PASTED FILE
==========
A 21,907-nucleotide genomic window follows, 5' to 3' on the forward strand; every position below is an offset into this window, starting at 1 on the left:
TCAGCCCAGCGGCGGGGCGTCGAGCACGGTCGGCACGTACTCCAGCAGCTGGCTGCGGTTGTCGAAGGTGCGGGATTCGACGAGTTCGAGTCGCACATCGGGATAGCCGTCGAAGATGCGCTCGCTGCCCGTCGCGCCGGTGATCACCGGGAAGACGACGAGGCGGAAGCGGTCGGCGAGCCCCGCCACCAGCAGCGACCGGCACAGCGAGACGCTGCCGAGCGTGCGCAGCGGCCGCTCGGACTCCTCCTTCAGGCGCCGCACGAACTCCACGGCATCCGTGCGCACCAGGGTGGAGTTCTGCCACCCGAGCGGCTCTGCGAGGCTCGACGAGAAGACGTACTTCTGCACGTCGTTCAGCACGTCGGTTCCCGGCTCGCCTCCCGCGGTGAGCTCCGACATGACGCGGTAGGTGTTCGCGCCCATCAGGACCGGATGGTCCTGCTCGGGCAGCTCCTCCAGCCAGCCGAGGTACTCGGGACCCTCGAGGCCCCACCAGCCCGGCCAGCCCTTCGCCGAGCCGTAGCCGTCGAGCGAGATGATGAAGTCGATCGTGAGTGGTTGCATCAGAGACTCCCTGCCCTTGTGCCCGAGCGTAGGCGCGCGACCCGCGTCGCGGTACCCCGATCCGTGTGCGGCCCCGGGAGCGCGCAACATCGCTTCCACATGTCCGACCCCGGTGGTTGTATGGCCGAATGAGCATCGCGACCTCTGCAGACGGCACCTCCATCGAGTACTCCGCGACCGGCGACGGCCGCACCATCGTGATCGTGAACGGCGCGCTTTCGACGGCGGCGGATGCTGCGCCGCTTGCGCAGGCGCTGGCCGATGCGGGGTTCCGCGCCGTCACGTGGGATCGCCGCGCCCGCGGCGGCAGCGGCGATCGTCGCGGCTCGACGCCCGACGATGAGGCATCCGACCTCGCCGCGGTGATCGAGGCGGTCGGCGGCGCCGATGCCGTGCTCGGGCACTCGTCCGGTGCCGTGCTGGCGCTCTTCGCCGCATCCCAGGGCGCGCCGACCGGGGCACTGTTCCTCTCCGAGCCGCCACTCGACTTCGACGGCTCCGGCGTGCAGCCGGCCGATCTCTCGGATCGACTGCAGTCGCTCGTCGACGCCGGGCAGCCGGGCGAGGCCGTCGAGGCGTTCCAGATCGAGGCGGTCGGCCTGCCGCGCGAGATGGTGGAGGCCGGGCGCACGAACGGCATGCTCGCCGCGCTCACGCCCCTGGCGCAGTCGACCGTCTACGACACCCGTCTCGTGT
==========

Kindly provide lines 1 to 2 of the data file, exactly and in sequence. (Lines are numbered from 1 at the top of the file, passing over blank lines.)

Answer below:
A 21,907-nucleotide genomic window follows, 5' to 3' on the forward strand; every position below is an offset into this window, starting at 1 on the left:
TCAGCCCAGCGGCGGGGCGTCGAGCACGGTCGGCACGTACTCCAGCAGCTGGCTGCGGTTGTCGAAGGTGCGGGATTCGACGAGTTCGAGTCGCACATCGGGATAGCCGTCGAAGATGCGCTCGCTGCCCGTCGCGCCGGTGATCACCGGGAAGACGACGAGGCGGAAGCGGTCGGCGAGCCCCGCCACCAGCAGCGACCGGCACAGCGAGACGCTGCCGAGCGTGCGCAGCGGCCGCTCGGACTCCTCCTTCAGGCGCCGCACGAACTCCACGGCATCCGTGCGCACCAGGGTGGAGTTCTGCCACCCGAGCGGCTCTGCGAGGCTCGACGAGAAGACGTACTTCTGCACGTCGTTCAGCACGTCGGTTCCCGGCTCGCCTCCCGCGGTGAGCTCCGACATGACGCGGTAGGTGTTCGCGCCCATCAGGACCGGATGGTCCTGCTCGGGCAGCTCCTCCAGCCAGCCGAGGTACTCGGGACCCTCGAGGCCCCACCAGCCCGGCCAGCCCTTCGCCGAGCCGTAGCCGTCGAGCGAGATGATGAAGTCGATCGTGAGTGGTTGCATCAGAGACTCCCTGCCCTTGTGCCCGAGCGTAGGCGCGCGACCCGCGTCGCGGTACCCCGATCCGTGTGCGGCCCCGGGAGCGCGCAACATCGCTTCCACATGTCCGACCCCGGTGGTTGTATGGCCGAATGAGCATCGCGACCTCTGCAGACGGCACCTCCATCGAGTACTCCGCGACCGGCGACGGCCGCACCATCGTGATCGTGAACGGCGCGCTTTCGACGGCGGCGGATGCTGCGCCGCTTGCGCAGGCGCTGGCCGATGCGGGGTTCCGCGCCGTCACGTGGGATCGCCGCGCCCGCGGCGGCAGCGGCGATCGTCGCGGCTCGACGCCCGACGATGAGGCATCCGACCTCGCCGCGGTGATCGAGGCGGTCGGCGGCGCCGATGCCGTGCTCGGGCACTCGTCCGGTGCCGTGCTGGCGCTCTTCGCCGCATCCCAGGGCGCGCCGACCGGGGCACTGTTCCTCTCCGAGCCGCCACTCGACTTCGACGGCTCCGGCGTGCAGCCGGCCGATCTCTCGGATCGACTGCAGTCGCTCGTCGACGCCGGGCAGCCGGGCGAGGCCGTCGAGGCGTTCCAGATCGAGGCGGTCGGCCTGCCGCGCGAGATGGTGGAGGCCGGGCGCACGAACGGCATGCTCGCCGCGCTCACGCCCCTGGCGCAGTCGACCGTCTACGACACCCGTCTCGTGT